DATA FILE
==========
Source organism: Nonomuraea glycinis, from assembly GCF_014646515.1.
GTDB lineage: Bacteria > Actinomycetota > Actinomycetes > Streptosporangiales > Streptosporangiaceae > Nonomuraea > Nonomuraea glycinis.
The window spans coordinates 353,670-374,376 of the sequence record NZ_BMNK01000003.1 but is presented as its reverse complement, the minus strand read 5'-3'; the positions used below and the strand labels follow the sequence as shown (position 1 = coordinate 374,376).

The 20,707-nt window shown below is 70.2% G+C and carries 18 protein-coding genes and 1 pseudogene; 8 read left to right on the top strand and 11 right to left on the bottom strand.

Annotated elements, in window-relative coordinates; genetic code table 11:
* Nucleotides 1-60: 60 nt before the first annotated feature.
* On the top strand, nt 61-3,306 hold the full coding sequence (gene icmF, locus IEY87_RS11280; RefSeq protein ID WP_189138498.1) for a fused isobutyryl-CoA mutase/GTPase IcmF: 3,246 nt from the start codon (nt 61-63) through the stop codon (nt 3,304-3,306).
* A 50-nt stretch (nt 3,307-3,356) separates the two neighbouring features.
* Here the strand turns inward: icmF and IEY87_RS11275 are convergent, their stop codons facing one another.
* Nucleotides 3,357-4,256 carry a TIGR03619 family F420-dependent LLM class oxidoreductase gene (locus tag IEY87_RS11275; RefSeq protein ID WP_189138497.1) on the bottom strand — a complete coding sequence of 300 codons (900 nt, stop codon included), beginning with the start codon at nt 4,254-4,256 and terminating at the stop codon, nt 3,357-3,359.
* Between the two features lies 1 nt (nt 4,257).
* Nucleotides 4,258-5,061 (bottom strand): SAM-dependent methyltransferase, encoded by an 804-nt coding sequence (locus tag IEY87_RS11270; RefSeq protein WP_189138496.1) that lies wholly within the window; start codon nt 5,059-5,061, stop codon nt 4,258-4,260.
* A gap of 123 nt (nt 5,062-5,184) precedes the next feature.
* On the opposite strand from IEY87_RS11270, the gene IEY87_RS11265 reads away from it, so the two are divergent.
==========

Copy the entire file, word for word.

Source organism: Nonomuraea glycinis, from assembly GCF_014646515.1.
GTDB lineage: Bacteria > Actinomycetota > Actinomycetes > Streptosporangiales > Streptosporangiaceae > Nonomuraea > Nonomuraea glycinis.
The window spans coordinates 353,670-374,376 of the sequence record NZ_BMNK01000003.1 but is presented as its reverse complement, the minus strand read 5'-3'; the positions used below and the strand labels follow the sequence as shown (position 1 = coordinate 374,376).

The 20,707-nt window shown below is 70.2% G+C and carries 18 protein-coding genes and 1 pseudogene; 8 read left to right on the top strand and 11 right to left on the bottom strand.

Annotated elements, in window-relative coordinates; genetic code table 11:
* Nucleotides 1-60: 60 nt before the first annotated feature.
* On the top strand, nt 61-3,306 hold the full coding sequence (gene icmF, locus IEY87_RS11280; RefSeq protein ID WP_189138498.1) for a fused isobutyryl-CoA mutase/GTPase IcmF: 3,246 nt from the start codon (nt 61-63) through the stop codon (nt 3,304-3,306).
* A 50-nt stretch (nt 3,307-3,356) separates the two neighbouring features.
* Here the strand turns inward: icmF and IEY87_RS11275 are convergent, their stop codons facing one another.
* Nucleotides 3,357-4,256 carry a TIGR03619 family F420-dependent LLM class oxidoreductase gene (locus tag IEY87_RS11275; RefSeq protein ID WP_189138497.1) on the bottom strand — a complete coding sequence of 300 codons (900 nt, stop codon included), beginning with the start codon at nt 4,254-4,256 and terminating at the stop codon, nt 3,357-3,359.
* Between the two features lies 1 nt (nt 4,257).
* Nucleotides 4,258-5,061 (bottom strand): SAM-dependent methyltransferase, encoded by an 804-nt coding sequence (locus tag IEY87_RS11270; RefSeq protein WP_189138496.1) that lies wholly within the window; start codon nt 5,059-5,061, stop codon nt 4,258-4,260.
* A gap of 123 nt (nt 5,062-5,184) precedes the next feature.
* On the opposite strand from IEY87_RS11270, the gene IEY87_RS11265 reads away from it, so the two are divergent.